Jane Van Ryan
Posted January 20, 2010
API has filed suit in Tennessee over a new law that allows marketers, including owners/operators of convenience stores, to blend ethanol into gasoline. In general, the blending process occurs at fuel terminals where oil companies add ethanol to create fuels that are ultimately sold to the consumer.
"We told everybody that, if they passed that legislation, we'd have no choice but to sue," Mike Williams, the executive director of the Tennessee Petroleum Council told The Knoxville News-Sentinel. "We did exactly what we said we'd do."
API's lawsuit says the new Tennessee law contains four flaws:
- It violates existing trademark laws stating that a manufacturer can control products all the way to the retail level. Under the new law, the fuel manufacturers must allow marketers to mix the gasoline and ethanol together in a process called "splash blending," which limits the manufacturers' ability to control the quality of their fuels.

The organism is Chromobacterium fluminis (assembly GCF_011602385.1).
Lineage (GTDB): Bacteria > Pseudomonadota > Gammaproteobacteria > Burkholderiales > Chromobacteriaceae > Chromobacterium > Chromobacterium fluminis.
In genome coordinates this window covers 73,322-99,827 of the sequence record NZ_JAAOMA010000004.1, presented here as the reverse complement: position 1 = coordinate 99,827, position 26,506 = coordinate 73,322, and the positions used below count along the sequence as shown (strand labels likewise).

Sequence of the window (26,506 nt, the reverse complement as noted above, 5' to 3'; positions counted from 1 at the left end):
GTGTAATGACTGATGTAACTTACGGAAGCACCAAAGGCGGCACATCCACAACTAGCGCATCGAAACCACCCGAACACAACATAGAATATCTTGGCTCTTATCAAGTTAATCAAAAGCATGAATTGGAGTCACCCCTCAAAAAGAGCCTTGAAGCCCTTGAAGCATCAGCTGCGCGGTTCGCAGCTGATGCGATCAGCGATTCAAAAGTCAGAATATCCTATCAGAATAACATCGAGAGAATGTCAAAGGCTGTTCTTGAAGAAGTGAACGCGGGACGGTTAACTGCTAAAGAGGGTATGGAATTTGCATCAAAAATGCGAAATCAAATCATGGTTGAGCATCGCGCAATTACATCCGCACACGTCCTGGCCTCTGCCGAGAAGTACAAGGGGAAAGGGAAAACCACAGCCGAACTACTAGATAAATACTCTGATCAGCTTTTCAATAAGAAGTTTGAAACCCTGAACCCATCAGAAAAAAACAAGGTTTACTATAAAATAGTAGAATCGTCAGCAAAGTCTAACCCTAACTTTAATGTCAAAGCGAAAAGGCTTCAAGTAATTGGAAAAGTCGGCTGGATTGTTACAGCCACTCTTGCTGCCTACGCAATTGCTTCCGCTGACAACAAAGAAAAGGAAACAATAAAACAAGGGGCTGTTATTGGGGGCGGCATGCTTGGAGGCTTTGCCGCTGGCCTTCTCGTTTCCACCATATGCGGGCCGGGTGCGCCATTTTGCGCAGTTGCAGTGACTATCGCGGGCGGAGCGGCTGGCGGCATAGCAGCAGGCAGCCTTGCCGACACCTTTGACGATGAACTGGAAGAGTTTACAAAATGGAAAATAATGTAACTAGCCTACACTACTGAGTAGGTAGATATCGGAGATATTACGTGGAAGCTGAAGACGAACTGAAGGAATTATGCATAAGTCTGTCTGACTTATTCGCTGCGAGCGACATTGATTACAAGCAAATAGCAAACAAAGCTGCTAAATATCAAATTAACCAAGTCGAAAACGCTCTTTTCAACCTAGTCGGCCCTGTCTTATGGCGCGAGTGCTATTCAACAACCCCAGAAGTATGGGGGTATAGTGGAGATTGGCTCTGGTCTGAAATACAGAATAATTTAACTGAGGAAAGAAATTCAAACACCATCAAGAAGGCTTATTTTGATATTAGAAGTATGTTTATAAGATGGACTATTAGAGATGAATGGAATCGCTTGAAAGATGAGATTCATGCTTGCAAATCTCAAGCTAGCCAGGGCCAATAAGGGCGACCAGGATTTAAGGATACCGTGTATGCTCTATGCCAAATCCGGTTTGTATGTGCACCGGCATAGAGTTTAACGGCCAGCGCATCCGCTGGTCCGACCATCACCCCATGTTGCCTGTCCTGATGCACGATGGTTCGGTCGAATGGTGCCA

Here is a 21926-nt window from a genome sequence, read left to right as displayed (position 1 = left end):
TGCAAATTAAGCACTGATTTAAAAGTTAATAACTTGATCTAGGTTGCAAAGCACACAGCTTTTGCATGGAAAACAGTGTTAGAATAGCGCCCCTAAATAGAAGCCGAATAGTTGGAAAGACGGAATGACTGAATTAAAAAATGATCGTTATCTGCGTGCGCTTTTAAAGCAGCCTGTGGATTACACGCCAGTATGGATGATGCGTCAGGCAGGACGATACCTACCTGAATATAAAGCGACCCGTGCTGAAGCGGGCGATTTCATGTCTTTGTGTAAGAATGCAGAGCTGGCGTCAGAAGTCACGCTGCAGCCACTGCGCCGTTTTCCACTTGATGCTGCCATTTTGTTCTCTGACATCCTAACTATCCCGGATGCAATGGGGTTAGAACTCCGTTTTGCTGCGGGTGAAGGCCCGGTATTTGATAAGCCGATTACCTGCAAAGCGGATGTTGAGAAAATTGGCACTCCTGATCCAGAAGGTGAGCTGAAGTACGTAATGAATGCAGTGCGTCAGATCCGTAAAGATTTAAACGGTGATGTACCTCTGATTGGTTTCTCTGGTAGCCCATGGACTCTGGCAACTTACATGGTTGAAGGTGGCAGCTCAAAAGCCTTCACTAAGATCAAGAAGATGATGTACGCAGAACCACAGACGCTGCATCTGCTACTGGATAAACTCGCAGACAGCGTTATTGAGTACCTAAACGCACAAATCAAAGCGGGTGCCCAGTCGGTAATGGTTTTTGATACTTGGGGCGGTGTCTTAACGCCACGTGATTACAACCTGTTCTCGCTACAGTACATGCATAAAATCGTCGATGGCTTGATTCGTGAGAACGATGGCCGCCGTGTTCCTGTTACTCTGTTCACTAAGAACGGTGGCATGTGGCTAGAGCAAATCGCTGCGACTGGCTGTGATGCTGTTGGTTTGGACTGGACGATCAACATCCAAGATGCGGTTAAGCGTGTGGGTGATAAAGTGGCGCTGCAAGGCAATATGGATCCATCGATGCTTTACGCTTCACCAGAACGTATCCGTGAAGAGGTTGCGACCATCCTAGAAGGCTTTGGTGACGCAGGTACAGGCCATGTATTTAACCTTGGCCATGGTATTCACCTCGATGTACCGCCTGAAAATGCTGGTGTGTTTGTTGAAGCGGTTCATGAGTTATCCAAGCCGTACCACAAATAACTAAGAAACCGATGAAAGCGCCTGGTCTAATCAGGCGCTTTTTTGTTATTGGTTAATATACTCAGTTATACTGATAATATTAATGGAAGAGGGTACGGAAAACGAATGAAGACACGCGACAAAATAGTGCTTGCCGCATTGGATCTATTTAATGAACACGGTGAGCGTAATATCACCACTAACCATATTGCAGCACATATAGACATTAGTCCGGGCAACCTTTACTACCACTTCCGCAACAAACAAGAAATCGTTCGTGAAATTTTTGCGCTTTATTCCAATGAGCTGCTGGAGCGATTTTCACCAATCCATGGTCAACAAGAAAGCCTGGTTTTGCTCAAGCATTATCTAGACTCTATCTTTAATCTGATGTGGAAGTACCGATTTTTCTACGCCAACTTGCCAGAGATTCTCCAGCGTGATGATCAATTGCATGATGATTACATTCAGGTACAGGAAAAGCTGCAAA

- It jeopardizes oil companies' ability to comply with the federal Renewable Fuel Standard, which requires them to sell a prescribed amount of ethanol. If they don't sell the proper amount, they can face significant fines.
- It could be unconstitutional because it interferes with interstate commerce.
- It is preempted by a federal law that allows refiners to control their brands.
A similar suit has been filed in North Carolina.
The oil and natural gas industry prides itself on delivering reliable, high-quality energy to Americans every single day. Laws that could create bottlenecks or lessen quality are not in the best interests of consumers.
ABOUT THE AUTHOR
Jane Van Ryan was formerly senior communications manager and new media advisor at the American Petroleum Institute (API), where she wrote blog posts and produced podcasts and videos. Before coming to API, Jane managed communications for a large science and engineering corporation, and for a top-tier research and engineering university. A few years ago, you might have seen her in your living room when she delivered the news on television. Jane officially retired from API in 2011 and now freelances as an independent communications consultant when not gardening at her farm in Virginia.